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This Rails plugin extends ActiveRecord::Base to add automatic updating of created_by and updated_by attributes of your models in much the same way that the ActiveRecord::Timestamp module updates created_(at/on) and updated_(at/on) attributes.
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README

README

Userstamp Plugin (v 2.0)
========================

Overview
--------
The Userstamp Plugin extends ActiveRecord::Base(http://api.rubyonrails.com/classes/ActiveRecord/Base.html)
to add automatic updating of 'creator', 'updater', and 'deleter' attributes. It is based loosly on the
ActiveRecord::Timestamp(http://api.rubyonrails.com/classes/ActiveRecord/Timestamp.html) module.

Two 'act_as' class methods are available with this plugin and are required on each of the objects wanting
to gain this functionality. These two methods are: 'acts_as_stamper' and 'acts_as_stampable'. ActsAsStamper
should be used with objects that are responsible for creating, updating, or deleting other objects.
ActsAsStampable should be use with objects that are subject to being created, updated, or deleted by 'stampers'.


Installation
------------
Installation of the plugin can be done using the built in Rails plugin script. Issue the following command
from the root of your application:

script/plugin install svn://delynnberry.com/code/plugins/userstamp/trunk userstamp

Once installed you will need to restart your webserver for the plugin to be loaded into the Rails environment.

You might also be interested in using Piston(http://piston.rubyforge.org/index.html) to manage the importing
and future updating of this plugin.

Usage
-----
In version 2 of the Userstamp plug-in, there is now the assumption that you have two different categories of
objects; those that manimpulate, and those that are manipulated. For those objects that are being manipulated
we have ActsAsStampable and for the manipulators we have ActsAsStamper. There's also a module for your
controllers that assists in setting up your environment on a per request basis. To better understand how all
this works, I think an example is in order. For this example we will assume that we are creating a weblog
application that is comprised of User and Post objects. Since Users manipulate Posts, we'll do the following:

class User < ActiveRecord::Base
  acts_as_stamper
end

And Posts are manipulated by Users, so it should look like this:

class Post < ActiveRecord::Base
  acts_as_stampable
end

Then the final piece is the Userstamp module that should be included into a controller
(the ApplicationController is recommended):

class ApplicationController < ActionController::Base
  include Userstamp
end

So, what did we just do here? Well, the acts_as_stamper class method injects two methods into the User class.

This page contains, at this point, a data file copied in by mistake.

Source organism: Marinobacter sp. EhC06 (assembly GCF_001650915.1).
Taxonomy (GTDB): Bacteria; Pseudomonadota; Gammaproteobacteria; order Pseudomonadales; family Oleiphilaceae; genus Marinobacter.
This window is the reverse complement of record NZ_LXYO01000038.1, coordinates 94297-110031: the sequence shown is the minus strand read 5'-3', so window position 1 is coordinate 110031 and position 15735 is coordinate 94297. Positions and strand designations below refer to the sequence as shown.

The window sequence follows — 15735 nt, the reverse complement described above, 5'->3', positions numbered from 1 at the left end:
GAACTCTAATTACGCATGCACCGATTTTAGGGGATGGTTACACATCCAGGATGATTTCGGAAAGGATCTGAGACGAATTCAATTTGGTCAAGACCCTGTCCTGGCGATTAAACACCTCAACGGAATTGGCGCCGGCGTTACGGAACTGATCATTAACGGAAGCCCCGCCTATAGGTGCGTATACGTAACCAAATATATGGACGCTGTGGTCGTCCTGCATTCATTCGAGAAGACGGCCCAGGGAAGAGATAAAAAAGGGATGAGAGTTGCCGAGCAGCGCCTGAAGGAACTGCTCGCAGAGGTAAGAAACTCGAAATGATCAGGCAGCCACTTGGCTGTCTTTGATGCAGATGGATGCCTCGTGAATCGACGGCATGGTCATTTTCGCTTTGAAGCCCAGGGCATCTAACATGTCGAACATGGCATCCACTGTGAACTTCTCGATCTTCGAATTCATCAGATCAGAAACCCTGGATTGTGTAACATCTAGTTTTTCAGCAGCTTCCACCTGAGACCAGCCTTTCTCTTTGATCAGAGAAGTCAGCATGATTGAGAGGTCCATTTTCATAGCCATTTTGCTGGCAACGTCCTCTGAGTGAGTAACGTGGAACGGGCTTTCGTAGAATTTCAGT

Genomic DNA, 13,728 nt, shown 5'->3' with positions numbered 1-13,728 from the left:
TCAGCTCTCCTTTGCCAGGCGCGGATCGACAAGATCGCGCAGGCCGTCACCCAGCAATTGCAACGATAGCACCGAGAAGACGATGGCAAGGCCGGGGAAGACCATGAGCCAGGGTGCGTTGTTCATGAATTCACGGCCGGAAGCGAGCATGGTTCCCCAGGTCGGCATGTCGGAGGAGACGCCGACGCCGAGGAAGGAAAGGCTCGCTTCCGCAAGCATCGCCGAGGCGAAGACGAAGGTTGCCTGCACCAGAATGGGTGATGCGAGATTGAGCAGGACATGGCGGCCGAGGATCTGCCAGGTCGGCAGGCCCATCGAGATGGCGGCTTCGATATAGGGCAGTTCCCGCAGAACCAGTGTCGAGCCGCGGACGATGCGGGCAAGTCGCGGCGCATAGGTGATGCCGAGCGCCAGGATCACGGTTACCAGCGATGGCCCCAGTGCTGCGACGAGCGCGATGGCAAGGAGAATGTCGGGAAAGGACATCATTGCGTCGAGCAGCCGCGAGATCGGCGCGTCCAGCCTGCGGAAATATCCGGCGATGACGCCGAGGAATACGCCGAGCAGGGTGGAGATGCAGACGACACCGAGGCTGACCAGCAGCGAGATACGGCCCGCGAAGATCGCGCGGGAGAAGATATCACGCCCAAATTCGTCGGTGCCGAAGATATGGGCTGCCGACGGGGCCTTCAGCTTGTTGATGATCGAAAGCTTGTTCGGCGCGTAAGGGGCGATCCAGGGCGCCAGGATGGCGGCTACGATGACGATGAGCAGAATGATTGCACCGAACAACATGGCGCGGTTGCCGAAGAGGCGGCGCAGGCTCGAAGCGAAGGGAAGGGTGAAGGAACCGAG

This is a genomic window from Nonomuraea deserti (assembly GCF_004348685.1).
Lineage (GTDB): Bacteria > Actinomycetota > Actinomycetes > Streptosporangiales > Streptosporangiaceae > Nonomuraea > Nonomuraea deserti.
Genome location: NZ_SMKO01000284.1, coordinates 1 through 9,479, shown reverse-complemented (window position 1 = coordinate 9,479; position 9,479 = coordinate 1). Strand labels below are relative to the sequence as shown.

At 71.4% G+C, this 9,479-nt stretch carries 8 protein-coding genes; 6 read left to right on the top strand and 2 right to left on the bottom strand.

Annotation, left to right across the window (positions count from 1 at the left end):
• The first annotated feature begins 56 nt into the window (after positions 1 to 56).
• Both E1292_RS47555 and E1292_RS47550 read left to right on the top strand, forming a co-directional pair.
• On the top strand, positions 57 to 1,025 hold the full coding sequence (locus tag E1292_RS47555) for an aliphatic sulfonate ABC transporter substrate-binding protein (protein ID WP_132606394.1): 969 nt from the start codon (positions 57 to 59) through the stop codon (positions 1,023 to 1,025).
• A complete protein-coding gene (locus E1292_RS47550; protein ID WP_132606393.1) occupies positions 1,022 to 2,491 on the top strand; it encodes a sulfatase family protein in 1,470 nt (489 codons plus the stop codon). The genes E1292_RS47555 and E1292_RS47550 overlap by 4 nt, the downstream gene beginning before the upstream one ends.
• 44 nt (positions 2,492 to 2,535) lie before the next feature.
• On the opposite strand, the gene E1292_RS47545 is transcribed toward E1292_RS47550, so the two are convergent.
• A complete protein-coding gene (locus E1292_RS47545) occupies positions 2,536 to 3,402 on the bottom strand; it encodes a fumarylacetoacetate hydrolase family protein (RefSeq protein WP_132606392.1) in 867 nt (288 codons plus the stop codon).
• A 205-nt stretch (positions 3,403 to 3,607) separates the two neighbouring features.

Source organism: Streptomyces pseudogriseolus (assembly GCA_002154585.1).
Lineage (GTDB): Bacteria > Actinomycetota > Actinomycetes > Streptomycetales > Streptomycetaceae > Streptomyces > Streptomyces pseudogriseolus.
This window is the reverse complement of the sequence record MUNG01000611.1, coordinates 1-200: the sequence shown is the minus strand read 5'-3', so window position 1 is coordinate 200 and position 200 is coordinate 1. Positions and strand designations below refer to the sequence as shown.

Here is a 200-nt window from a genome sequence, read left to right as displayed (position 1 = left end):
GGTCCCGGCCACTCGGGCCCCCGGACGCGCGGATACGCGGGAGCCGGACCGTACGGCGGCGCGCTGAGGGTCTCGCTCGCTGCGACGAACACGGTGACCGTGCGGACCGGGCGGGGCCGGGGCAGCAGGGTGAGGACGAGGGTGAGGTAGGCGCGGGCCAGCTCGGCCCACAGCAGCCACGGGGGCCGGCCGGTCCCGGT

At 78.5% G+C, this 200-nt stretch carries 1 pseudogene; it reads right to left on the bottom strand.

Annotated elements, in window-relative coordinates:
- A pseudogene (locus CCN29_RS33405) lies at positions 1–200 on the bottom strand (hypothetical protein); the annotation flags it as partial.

They are #stamper= and #stamper and look like this:

def stamper=(object)
  Thread.current["#{self.to_s.downcase}_#{self.object_id}_stamper"] = object.is_a?(ActiveRecord::Base) ?
                                                                                    object.send("#{object.class.primary_key}".to_sym) :
                                                                                    object
end

def stamper
  Thread.current["#{self.to_s.downcase}_#{self.object_id}_stamper"]
end

With the setter method you can see that we test if the passed in object is a descendant of ActiveRecord.
If it is we get the value of it's primary key attribute, otherwise we just use the object as is. You'll also
notice that we store this value using Thread.current, so as to avoid conflict with colliding requests.

The Userstamp module that we included into our ApplicationController uses the setter method to tell the
application which user is currently in use. By default the 'set_stampers' method looks like this:

def set_stampers
  User.stamper = self.current_user
end

You should redefine this method to suite your particular application, but if you are using the ActsAsAuthenticated
plugin, the module's implementation works just fine out of the box.

Now, let's get back to ActsAsStampable (since it really is the interesting one). If you've already created your
database with columns called 'creator_id', 'updater_id' and 'deleter_id', and you're Stamper object is 'User' than
your set and ready to go. ActsAsStampable sets up before_* filters that are responsible for setting those attributes
at the appropriate times. It also creates the belongs_to relationships for you. If you need to use something different
the method can be completely customized. For example, here's how one would upgrade from version 1 of the plugin:

class Post < ActiveRecord::Base
  acts_as_stampable :stamper_class_name => :person,
                    :creator_attribute  => :created_by,
                    :updater_attribute  => :updated_by,
                    :deleter_attribute  => :deleted_by
end


Uninstall
---------
Uninstalling the plugin can be done using the built in Rails plugin script. Issue the following command from the root
of your application:

script/plugin remove userstamp


Documentation
-------------
RDoc has been run on the plugin directory and is available in the doc directory. You can also view the documentation
online at: http://code.delynnberry.com/rdoc/userstamp/.


Running Unit Tests
------------------
There are extensive unit tests in the "test" directory of the plugin. 


Bugs & Feedback
---------------
Bug reports and feedback are always welcome. Please send them to delynn@gmail.com with [Userstamp] in the subject line.


Credits and Special Thanks
--------------------------
The original idea for this plugin came from the Rails Wiki article entitled
"Extending ActiveRecord" (http://wiki.rubyonrails.com/rails/pages/ExtendingActiveRecordExample).
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